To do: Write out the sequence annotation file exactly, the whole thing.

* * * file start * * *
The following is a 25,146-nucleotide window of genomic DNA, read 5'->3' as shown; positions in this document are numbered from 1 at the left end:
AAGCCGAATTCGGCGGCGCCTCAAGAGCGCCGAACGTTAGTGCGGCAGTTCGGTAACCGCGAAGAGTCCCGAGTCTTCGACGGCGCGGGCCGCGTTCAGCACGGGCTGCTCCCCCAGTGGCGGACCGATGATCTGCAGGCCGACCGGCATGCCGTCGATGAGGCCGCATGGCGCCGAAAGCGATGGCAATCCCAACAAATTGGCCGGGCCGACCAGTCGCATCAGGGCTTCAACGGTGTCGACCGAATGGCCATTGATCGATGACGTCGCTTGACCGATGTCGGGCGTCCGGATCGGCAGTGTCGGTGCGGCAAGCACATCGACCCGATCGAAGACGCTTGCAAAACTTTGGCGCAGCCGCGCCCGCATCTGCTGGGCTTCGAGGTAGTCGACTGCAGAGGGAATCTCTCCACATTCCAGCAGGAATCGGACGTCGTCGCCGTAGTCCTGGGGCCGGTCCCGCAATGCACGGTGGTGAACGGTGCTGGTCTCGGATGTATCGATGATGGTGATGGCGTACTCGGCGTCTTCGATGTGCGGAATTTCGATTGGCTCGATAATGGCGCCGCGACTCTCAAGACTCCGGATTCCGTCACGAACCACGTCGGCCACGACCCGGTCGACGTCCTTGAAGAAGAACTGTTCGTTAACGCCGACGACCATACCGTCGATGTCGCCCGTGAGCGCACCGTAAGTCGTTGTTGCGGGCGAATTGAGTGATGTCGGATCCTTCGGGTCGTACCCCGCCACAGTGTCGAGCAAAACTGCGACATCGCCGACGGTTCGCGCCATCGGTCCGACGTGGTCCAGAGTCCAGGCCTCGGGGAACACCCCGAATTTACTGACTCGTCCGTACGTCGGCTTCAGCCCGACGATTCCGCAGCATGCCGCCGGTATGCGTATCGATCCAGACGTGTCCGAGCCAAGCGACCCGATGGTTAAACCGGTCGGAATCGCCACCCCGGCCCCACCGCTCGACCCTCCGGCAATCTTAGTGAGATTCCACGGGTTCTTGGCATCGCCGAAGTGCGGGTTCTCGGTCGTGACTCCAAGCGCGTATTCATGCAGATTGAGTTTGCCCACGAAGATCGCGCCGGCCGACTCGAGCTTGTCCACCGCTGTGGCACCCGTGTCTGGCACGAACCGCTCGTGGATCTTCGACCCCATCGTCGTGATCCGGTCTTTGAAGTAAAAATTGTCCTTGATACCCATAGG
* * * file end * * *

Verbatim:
The following is a 25,146-nucleotide window of genomic DNA, read 5'->3' as shown; positions in this document are numbered from 1 at the left end:
AAGCCGAATTCGGCGGCGCCTCAAGAGCGCCGAACGTTAGTGCGGCAGTTCGGTAACCGCGAAGAGTCCCGAGTCTTCGACGGCGCGGGCCGCGTTCAGCACGGGCTGCTCCCCCAGTGGCGGACCGATGATCTGCAGGCCGACCGGCATGCCGTCGATGAGGCCGCATGGCGCCGAAAGCGATGGCAATCCCAACAAATTGGCCGGGCCGACCAGTCGCATCAGGGCTTCAACGGTGTCGACCGAATGGCCATTGATCGATGACGTCGCTTGACCGATGTCGGGCGTCCGGATCGGCAGTGTCGGTGCGGCAAGCACATCGACCCGATCGAAGACGCTTGCAAAACTTTGGCGCAGCCGCGCCCGCATCTGCTGGGCTTCGAGGTAGTCGACTGCAGAGGGAATCTCTCCACATTCCAGCAGGAATCGGACGTCGTCGCCGTAGTCCTGGGGCCGGTCCCGCAATGCACGGTGGTGAACGGTGCTGGTCTCGGATGTATCGATGATGGTGATGGCGTACTCGGCGTCTTCGATGTGCGGAATTTCGATTGGCTCGATAATGGCGCCGCGACTCTCAAGACTCCGGATTCCGTCACGAACCACGTCGGCCACGACCCGGTCGACGTCCTTGAAGAAGAACTGTTCGTTAACGCCGACGACCATACCGTCGATGTCGCCCGTGAGCGCACCGTAAGTCGTTGTTGCGGGCGAATTGAGTGATGTCGGATCCTTCGGGTCGTACCCCGCCACAGTGTCGAGCAAAACTGCGACATCGCCGACGGTTCGCGCCATCGGTCCGACGTGGTCCAGAGTCCAGGCCTCGGGGAACACCCCGAATTTACTGACTCGTCCGTACGTCGGCTTCAGCCCGACGATTCCGCAGCATGCCGCCGGTATGCGTATCGATCCAGACGTGTCCGAGCCAAGCGACCCGATGGTTAAACCGGTCGGAATCGCCACCCCGGCCCCACCGCTCGACCCTCCGGCAATCTTAGTGAGATTCCACGGGTTCTTGGCATCGCCGAAGTGCGGGTTCTCGGTCGTGACTCCAAGCGCGTATTCATGCAGATTGAGTTTGCCCACGAAGATCGCGCCGGCCGACTCGAGCTTGTCCACCGCTGTGGCACCCGTGTCTGGCACGAACCGCTCGTGGATCTTCGACCCCATCGTCGTGATCCGGTCTTTGAAGTAAAAATTGTCCTTGATACCCATAGG